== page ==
More Photos from Indiana and Kentucky
As promised, I've now labeled the photos I took in July of last year the first time I went out to visit Jen in Indiana. This was also my first real visit to the Midwest; previously the extent of my travels in the Midwest was driving over the Williamstown Bridge to Marietta, Ohio on Christmas, 1997, and then promptly turning around on the other side to head back into West Virginia.
On this trip, we flew in to Indianapolis and then drove into Kentucky, another state I'd never been to. We then went back up through rural Indiana and then spent a few days getting acquainted with Indy before I flew back home and Jen began work at Lilly.
Our first stop was in Columbus, Indiana, a town whose largest employer, Cummins Engine Company, instituted a program sometime around WWII to pay the architect's fee for buildings in the city, starting with public schools and then expanding to other public and private uses. The result is that this small town of 39,000 has a most remarkable collection of world-class public architecture; they're proud to note that the American Institute of Architects ranked Columbus sixth on a list of best cities for architecture in the U.S., behind only Chicago, New York, Boston, San Francisco, and Washington.
Here is Eero Saarinen's North Christian Church:
And here is the Second Street Bridge, designed by J. Mueller International:
Across the river from Louisville we stopped at Falls of the Ohio State Park, where there are a bunch of exposed limestone beds with fossils in them. One of the main streets in downtown Louisville was renamed Muhammad Ali Boulevard some time back.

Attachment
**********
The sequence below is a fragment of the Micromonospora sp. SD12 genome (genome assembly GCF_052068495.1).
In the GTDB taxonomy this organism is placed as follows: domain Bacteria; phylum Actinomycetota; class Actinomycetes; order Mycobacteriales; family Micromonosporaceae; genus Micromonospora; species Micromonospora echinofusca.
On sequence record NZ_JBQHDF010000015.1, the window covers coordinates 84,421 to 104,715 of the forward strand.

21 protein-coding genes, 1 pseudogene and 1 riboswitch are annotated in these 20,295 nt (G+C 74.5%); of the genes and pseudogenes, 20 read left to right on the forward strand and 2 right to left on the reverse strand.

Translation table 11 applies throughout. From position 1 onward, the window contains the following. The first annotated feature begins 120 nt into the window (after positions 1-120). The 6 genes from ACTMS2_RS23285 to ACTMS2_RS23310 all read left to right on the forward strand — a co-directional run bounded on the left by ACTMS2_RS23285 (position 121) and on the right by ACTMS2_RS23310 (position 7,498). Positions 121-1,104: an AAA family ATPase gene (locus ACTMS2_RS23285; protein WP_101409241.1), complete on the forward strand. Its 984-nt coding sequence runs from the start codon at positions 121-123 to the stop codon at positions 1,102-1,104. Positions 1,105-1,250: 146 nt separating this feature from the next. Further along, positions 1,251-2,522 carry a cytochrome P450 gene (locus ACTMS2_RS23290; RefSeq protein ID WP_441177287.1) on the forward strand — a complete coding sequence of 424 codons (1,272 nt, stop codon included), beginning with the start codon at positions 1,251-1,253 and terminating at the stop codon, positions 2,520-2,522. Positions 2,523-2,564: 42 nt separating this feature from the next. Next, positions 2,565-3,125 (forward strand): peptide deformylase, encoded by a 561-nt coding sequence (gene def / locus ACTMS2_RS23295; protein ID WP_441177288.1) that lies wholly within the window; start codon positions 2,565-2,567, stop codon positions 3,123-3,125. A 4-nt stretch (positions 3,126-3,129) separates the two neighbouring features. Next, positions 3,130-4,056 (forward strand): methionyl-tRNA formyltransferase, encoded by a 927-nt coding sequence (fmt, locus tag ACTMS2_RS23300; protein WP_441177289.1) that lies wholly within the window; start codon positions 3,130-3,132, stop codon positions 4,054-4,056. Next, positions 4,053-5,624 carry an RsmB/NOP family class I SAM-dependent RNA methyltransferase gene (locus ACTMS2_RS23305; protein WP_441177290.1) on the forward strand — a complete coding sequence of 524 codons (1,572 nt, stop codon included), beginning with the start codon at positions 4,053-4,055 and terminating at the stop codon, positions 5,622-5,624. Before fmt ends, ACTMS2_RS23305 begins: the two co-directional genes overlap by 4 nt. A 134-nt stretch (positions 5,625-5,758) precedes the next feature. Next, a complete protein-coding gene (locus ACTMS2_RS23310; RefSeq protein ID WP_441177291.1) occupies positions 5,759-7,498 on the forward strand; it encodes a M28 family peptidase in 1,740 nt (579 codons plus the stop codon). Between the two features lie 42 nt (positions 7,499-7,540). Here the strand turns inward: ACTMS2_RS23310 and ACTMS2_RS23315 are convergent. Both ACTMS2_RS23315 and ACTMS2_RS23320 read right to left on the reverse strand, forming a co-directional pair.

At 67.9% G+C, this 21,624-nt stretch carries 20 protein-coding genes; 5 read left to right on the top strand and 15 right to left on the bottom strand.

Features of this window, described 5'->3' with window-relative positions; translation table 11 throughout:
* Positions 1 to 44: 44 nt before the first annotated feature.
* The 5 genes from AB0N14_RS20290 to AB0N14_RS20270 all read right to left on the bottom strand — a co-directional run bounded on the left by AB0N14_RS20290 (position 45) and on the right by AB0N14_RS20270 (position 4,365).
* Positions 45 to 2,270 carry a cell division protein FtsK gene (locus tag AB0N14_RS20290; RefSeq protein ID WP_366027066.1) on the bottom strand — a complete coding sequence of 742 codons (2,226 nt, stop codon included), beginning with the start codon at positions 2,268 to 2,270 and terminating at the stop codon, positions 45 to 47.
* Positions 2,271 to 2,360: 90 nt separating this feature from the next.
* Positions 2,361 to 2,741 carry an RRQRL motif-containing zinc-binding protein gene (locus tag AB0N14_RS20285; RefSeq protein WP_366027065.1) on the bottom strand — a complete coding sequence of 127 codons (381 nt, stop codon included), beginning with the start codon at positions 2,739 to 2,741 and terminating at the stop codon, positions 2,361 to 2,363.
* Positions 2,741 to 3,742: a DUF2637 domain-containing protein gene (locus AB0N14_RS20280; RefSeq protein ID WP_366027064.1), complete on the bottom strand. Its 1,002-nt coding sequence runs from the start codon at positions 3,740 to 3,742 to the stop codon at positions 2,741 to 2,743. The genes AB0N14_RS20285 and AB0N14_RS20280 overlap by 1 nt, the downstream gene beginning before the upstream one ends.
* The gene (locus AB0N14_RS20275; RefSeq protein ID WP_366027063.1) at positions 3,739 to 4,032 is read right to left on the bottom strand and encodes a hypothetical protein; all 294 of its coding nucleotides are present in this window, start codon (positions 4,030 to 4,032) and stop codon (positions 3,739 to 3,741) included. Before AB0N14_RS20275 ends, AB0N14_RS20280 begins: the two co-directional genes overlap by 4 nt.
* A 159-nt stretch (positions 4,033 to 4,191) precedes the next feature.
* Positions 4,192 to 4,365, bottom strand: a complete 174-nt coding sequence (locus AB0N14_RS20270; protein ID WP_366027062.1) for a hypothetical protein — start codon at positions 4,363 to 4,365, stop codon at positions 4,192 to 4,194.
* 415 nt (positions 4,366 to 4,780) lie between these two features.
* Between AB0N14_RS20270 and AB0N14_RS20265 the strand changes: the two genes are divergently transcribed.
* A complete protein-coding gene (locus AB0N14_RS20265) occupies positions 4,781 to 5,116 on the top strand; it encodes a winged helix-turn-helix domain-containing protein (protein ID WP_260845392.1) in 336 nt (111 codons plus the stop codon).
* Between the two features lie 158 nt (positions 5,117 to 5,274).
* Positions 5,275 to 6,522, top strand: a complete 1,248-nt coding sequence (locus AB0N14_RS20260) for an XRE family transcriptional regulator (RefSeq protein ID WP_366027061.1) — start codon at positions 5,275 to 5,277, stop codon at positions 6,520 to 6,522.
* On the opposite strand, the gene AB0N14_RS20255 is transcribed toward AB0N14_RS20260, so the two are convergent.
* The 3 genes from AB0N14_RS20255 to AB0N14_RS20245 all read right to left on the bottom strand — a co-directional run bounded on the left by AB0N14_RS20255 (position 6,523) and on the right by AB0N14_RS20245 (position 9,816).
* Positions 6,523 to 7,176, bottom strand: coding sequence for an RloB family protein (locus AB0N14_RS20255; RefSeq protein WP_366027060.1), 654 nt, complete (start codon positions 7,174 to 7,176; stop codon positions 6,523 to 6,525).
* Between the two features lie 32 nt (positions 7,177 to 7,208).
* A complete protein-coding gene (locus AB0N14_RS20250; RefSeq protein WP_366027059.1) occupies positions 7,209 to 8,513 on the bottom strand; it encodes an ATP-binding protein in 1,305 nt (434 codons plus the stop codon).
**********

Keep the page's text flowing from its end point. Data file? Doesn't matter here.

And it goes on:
Louisville has some classy old hotels for the Kentucky Derby set, and then they also have this goofy place, Lynn's Paradise Cafe, where we ate breakfast.
Louisville is also home to the corner of Penile Road and Manslick Road, although the two signs don't appear on the same post.
In Kentucky we visited Mammoth Cave National Park, which is awesome. It includes more than 367 miles of passages, and on our tour we only saw a tiny fraction of that, of course. Photos from a cheap camera can't possibly convey the size of even the part of the cave we saw; I highly recommend you see it for yourself.
The Green River Ferry:
This is what tobacco looks like growing in a field.
We went to a nice fireworks display at Western Kentucky University. Check out WKU's weird "Big Red" mascot that looks like a red Grimace.
We were going to visit Beech Bend Amusement Park, but their new roller coaster got struck by lightning and was down for the day. We headed back into Indiana and visited Holiday World, a small amusement park that prides itself, deservedly so, on its excellent wooden roller coasters, cleanliness, value, and friendly employees. The Voyage holds the top spot on my list of favorite wooden coasters; it really doesn't let up from the first drop to the end.
Those of you used to Disney or Six Flags putting their hands in your wallet at every turn will be dumbfounded to note that at Holiday World, parking and Pepsi products are free! And at their waterpark, so is sunscreen! You know how on some roller coasters, parks will have cubbyholes for you to keep your bags in while you ride? At Holiday World, the ride attendants actually collect your bags for you and stow them themselves.
Nearby is Lincoln Boyhood National Memorial, a very nice place to visit, not overrun with tourists.
On the way back to Indy, we stopped to get a yummy butterscotch pie at an Amish bakery and took a look at uber-college town Bloomington. Here's a shot of the Indianapolis skyline.
Indianapolis has a nice medium-size zoo that also has a botanical garden attached to it. Here is a picture of an elephant.
Here is a picture of Gentoo penguins.
And this was at the gardens.
I like these keen split I-65/I-70 Interstate shields in downtown Indy:
So there you go.